I had an initially somewhat concerning experience yesterday morning which turned out to be nothing. Having got back from running an errand, I saw "Missed Call" on my answering machine, so naturally I clicked to hear the message. It was from Kathleen, my regular nurse at my uro's office.
"We got the results from the urinalysis at your last appointment two weeks ago, and Doctor C----- asked me to call and discuss the results with you."
Uhhhh Ohhhhhh, I immediately thought. They wouldn't be calling me about this unless there was some kind of a problem! So I immediately called back, frankly beginning to get a little nervous. Got the receptionist, who of course had to put me on hold a couple of times, then spent time trying to figure out where Kathleen was, and whether she could even talk to me right now, dragging this whole thing out. But luckily I did get nurse Kathleen on the phone after a few minutes, and she simply said:
"Your urinalysis results came back normal, except for a slight rise in your white blood cell count, but Dr. C---- thinks it's okay, and there's no need to do anything about it unless you start having symptoms."
Well, having been waiting to exhale, I exhaled (not into the phone of course), thanked the nurse for the good news, hung up, and went about my business for the day, rather relieved of course.
So I was wrong in assuming that they wouldn't be calling me unless there was a problem. Well, there was a problem, but no where near the kind of thing that I had allowed my imagination to run away with.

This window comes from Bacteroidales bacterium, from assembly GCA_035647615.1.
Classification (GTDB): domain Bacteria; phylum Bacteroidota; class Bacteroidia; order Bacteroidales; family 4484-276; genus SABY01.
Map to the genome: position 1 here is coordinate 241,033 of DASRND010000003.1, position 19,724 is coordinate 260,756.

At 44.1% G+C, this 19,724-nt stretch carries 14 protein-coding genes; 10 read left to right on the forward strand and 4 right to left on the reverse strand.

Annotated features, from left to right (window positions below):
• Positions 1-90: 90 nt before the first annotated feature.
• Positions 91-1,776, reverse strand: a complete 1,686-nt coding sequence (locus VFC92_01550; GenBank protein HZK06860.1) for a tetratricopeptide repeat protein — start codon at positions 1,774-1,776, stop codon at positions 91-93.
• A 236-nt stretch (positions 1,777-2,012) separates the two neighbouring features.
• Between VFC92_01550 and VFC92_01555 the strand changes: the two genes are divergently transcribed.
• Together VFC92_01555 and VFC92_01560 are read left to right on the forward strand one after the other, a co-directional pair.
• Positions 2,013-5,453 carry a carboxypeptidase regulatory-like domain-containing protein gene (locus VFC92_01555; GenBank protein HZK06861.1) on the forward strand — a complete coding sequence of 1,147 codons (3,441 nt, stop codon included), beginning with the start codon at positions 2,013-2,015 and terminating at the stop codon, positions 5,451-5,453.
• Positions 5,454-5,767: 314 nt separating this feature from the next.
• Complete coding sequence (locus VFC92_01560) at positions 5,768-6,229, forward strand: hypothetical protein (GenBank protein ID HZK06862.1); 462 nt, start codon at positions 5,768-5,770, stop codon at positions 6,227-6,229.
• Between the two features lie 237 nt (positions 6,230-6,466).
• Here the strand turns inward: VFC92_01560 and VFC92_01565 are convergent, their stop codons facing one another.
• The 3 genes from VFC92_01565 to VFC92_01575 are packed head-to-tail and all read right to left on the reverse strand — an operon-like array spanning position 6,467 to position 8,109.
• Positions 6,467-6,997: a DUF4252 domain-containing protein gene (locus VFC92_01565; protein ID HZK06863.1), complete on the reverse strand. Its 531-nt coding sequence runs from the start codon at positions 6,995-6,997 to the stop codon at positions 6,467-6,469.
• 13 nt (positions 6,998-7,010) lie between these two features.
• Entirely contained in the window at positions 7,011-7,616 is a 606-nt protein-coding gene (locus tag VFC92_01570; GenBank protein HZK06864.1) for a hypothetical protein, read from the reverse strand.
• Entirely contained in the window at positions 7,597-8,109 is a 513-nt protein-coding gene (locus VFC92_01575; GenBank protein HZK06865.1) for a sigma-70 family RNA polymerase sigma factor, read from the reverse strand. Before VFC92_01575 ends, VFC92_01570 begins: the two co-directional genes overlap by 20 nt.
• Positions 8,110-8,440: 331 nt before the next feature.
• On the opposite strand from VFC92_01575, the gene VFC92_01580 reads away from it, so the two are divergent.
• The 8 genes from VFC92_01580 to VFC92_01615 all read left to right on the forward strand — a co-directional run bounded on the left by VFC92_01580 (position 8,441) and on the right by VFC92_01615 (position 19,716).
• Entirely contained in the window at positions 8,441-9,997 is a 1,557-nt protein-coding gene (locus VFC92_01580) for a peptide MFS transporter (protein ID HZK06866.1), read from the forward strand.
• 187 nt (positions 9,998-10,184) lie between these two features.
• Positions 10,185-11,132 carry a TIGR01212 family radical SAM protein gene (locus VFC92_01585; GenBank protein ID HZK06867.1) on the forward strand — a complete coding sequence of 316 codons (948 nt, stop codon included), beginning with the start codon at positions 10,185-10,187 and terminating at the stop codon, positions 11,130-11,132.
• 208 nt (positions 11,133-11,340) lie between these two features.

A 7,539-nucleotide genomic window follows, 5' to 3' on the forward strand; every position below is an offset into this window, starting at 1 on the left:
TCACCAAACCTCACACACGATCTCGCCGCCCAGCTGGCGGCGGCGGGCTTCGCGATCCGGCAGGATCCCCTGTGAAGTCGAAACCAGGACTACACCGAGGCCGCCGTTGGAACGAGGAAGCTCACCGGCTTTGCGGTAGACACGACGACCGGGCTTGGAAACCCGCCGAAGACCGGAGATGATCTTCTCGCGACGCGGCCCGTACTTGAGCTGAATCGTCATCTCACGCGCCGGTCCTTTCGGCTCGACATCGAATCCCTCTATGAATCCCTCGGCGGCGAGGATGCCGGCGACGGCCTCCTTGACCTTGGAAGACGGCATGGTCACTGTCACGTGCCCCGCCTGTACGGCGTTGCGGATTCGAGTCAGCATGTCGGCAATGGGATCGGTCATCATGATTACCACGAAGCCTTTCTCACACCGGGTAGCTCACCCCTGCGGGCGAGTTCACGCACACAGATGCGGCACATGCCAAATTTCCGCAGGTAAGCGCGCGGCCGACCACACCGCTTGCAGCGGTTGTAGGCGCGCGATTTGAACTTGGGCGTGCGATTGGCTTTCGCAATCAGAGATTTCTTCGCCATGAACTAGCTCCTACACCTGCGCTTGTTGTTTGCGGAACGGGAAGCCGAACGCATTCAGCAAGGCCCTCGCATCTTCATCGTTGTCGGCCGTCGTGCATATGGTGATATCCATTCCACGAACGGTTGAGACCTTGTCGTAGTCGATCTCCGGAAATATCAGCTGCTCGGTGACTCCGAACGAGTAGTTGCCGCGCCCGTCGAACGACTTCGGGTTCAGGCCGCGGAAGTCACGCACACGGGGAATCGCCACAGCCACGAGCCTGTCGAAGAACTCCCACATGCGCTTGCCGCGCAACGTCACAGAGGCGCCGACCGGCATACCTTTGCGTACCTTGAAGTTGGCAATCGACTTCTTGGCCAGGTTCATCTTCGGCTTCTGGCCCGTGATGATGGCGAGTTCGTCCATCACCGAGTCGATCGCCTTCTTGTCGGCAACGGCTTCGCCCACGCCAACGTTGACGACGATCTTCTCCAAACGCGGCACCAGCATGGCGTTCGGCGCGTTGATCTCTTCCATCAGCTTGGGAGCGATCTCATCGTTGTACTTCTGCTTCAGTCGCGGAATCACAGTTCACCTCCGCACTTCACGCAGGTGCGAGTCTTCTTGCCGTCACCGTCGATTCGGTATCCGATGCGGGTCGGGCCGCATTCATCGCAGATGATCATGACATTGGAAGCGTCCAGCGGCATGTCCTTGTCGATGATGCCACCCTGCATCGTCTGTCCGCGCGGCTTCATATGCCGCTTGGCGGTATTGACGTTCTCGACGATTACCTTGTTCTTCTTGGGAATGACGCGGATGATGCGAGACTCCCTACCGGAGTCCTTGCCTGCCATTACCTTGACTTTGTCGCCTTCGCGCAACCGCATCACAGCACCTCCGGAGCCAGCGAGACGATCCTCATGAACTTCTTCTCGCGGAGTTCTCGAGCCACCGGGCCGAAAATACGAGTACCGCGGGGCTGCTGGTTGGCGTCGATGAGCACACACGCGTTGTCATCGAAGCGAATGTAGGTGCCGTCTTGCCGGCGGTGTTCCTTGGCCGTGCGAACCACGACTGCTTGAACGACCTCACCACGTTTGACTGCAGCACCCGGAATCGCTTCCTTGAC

My point: If a test gets an "okay" result, wouldn't it be just as well for the doctor's office not to call the patient about it, that is, "no news is good news?" And thus avoid the inevitable build up of anxiety in a patient upon hearing the kind of vague message that I got?
Or maybe there should be a law to the effect that messages from a doctor's office such as the above should be required to end with the words "There isn't a problem, but we just want to discuss a minor issue or two with you."
I guess I'm just venting about this, but I was also wondering if some of you have had a similar experience: you got a call from your doctor's office, lab, etc., that sounded ominous, but upon follow up turned out to be really nothing to worry about.
Or am I making too much of this?
So have any of you had a similar experience, or have thoughts on getting this kind of call and the concern it might cause?
As others have said, UF & Shands has a patient portal where one can retrieve the test resutls, schedule appt, send a msg etc.
I saw you have FL.edu as your email extension but that does not mean you have your PSA tested at Shands.
The other reason for wanting a call is to get copies of all reports and scans for my personal records
Post Edited (LupronJim) : 4/30/2014 11:23:43 AM (GMT-6)